Hospices: Finance

Department of Health and Social Care written question – answered am ar 6 Chwefror 2024.

Danfonwch hysbysiad imi am ddadleuon fel hyn

Photo of Bill Wiggin Bill Wiggin Chair, Committee of Selection, Chair, Committee of Selection, Chair, Committee of Selection

To ask the Secretary of State for Health and Social Care, what recent assessment her Department has made of the equity of funding provided to hospices across England.

Photo of Bill Wiggin Bill Wiggin Chair, Committee of Selection, Chair, Committee of Selection, Chair, Committee of Selection

To ask the Secretary of State for Health and Social Care, what recent assessment her Department has made of the sustainability of the funding model for hospices in England.

Photo of Bill Wiggin Bill Wiggin Chair, Committee of Selection, Chair, Committee of Selection, Chair, Committee of Selection

To ask the Secretary of State for Health and Social Care, what steps her Department (a) is taking and (b) plans to take to ensure the long-term sustainability of the hospice sector.

Photo of Helen Whately Helen Whately Minister of State (Department of Health and Social Care)

While no specific assessment has been made recently of the equity of funding provided to hospices across England or the sustainability of the funding model for hospices, there are several steps that the Department is taking to ensure the equity and sustainability of funding for hospices.

Integrated care boards (ICBs) are responsible for determining the level of National Health Service funded palliative and end of life care, including hospice care, locally, and they are responsible for ensuring that the services they commission meet the needs of their local population.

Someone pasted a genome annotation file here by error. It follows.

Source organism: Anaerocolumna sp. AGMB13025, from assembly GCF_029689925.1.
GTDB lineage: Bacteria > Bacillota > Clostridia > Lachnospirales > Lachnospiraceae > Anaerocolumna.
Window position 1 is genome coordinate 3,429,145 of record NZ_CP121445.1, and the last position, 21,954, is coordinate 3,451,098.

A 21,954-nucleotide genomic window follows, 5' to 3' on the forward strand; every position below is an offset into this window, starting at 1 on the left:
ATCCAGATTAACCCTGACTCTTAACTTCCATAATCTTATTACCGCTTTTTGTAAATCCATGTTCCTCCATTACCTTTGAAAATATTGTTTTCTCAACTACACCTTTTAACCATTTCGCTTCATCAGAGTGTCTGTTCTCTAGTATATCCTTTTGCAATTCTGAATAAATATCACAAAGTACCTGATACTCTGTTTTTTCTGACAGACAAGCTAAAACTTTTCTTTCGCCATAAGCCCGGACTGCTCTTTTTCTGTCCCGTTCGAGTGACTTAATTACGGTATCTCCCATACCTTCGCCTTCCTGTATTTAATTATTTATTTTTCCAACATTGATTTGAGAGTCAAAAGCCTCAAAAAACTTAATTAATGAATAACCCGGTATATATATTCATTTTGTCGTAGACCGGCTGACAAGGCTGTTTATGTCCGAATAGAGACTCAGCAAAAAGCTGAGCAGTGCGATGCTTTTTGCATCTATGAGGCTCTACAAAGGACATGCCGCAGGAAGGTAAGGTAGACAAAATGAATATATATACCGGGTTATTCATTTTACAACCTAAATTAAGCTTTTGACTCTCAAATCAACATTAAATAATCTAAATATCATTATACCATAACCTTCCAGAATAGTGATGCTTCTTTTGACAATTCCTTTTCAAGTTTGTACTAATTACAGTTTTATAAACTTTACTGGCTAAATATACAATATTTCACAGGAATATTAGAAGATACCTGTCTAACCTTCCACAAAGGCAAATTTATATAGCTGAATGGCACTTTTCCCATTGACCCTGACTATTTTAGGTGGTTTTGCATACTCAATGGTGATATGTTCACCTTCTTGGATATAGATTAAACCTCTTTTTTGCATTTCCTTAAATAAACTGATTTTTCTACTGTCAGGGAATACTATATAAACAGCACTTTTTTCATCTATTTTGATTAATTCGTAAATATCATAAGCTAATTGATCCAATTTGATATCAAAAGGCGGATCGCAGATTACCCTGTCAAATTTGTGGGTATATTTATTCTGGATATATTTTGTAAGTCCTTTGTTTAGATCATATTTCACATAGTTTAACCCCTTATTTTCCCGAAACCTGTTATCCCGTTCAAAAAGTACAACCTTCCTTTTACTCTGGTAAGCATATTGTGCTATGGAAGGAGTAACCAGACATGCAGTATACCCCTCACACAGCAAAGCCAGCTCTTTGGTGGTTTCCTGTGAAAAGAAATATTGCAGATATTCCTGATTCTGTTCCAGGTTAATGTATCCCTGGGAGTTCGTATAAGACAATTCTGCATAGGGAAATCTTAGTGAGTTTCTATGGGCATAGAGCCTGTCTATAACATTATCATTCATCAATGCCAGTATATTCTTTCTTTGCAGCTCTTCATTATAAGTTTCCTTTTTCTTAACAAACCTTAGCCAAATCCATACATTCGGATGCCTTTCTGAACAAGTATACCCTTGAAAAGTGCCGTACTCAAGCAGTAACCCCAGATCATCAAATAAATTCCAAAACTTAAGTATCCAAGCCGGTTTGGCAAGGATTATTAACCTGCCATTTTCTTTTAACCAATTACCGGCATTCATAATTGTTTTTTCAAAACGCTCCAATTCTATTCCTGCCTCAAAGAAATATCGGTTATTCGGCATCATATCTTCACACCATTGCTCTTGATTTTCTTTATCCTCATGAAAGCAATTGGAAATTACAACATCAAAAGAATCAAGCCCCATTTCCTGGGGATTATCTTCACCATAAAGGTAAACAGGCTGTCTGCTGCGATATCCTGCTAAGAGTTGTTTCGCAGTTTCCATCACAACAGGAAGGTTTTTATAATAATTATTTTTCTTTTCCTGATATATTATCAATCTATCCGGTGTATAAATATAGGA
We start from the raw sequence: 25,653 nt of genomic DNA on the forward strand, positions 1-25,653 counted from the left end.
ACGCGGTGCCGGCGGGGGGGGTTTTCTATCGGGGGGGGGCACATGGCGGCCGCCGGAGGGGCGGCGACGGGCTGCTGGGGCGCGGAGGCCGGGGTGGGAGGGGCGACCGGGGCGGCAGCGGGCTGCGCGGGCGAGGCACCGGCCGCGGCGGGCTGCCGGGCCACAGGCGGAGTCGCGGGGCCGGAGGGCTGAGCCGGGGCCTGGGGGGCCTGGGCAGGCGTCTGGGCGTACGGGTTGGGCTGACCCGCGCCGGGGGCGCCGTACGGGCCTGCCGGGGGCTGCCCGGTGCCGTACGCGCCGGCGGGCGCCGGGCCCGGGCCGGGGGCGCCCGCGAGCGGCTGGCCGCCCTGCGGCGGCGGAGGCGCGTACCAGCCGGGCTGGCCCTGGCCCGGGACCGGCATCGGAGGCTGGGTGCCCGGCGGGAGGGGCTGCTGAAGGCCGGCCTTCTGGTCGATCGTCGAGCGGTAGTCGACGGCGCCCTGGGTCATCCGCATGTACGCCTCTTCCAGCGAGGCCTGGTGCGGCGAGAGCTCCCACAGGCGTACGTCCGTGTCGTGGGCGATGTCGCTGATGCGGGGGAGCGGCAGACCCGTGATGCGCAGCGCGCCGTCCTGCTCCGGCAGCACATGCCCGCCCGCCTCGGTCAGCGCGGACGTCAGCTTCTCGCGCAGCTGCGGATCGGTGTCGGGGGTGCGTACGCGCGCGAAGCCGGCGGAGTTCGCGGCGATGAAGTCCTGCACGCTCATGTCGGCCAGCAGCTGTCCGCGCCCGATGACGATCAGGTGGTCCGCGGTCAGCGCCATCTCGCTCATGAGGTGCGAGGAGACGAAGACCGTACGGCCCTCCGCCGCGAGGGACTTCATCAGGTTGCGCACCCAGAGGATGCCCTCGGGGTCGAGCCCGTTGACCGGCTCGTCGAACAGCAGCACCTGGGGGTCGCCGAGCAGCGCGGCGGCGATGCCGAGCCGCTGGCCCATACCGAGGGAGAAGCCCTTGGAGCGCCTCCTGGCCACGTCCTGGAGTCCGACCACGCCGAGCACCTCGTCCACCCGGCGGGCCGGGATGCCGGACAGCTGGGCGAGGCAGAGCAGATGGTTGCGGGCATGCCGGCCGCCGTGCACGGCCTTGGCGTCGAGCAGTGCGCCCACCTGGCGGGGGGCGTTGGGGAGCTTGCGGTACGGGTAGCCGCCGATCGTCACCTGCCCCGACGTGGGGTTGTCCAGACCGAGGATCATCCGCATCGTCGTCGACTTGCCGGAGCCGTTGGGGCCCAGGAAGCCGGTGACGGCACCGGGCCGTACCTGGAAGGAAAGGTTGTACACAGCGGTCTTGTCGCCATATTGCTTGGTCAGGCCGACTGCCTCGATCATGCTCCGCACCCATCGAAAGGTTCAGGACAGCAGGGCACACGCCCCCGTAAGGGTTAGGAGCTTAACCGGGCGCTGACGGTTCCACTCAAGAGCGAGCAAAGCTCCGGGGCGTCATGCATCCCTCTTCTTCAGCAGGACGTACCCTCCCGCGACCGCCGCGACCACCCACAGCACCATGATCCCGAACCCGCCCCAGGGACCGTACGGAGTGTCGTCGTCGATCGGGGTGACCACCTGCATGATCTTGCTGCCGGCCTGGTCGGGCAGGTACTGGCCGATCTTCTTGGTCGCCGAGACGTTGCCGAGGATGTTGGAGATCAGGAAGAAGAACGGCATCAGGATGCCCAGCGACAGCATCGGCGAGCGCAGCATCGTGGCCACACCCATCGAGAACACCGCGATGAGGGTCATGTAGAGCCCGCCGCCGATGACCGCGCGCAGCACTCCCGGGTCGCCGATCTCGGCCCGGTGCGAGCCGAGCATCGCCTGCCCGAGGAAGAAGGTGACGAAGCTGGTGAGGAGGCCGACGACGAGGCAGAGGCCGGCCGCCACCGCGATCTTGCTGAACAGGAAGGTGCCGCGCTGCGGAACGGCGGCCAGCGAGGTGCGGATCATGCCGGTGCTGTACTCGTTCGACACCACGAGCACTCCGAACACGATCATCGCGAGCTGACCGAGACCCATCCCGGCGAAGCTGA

The majority of palliative and end of life care is provided by NHS staff and services. However, we also recognise the vital part that voluntary sector organisations, including hospices, play in providing support to people at end of life and their loved ones. Most hospices are charitable, independent organisations which receive some statutory funding for providing NHS services. Charitable hospices provide a range of services which go beyond that which statutory services are legally required to provide and, consequently, the funding arrangements reflect this.

NHS England has developed of a palliative and end of life care dashboard, which brings together all relevant local data in one place. The dashboard helps commissioners understand the palliative and end of life care needs of their local population, enabling ICBs to put plans in place to address and track the improvement of health inequalities and ensure that funding is distributed fairly based on prevalence.

At a national level, NHS England supports palliative and end of life care for children and young people through the Children and Young People’s hospice grant. It has confirmed that it will be renewing the grant for 2024/25, once again allocating £25 million of grant funding for children’s hospices using the same prevalence-based allocation approach as in 2022/23 and 2023/24.

The Department recognises that one of the keys to ensuring the long-term sustainability of the hospice sector is to ensure that it can maintain a sufficient workforce. The Government have also provided additional funding to help deliver the one-off payments to eligible staff employed by non-NHS organisations, which employ their staff on dynamically linked Agenda for Change contracts. Organisations were able to apply for the funding and needed to show they had been negatively financially impacted by the pay deal, and that their staff are employed on dynamically linked Agenda for Change contracts.

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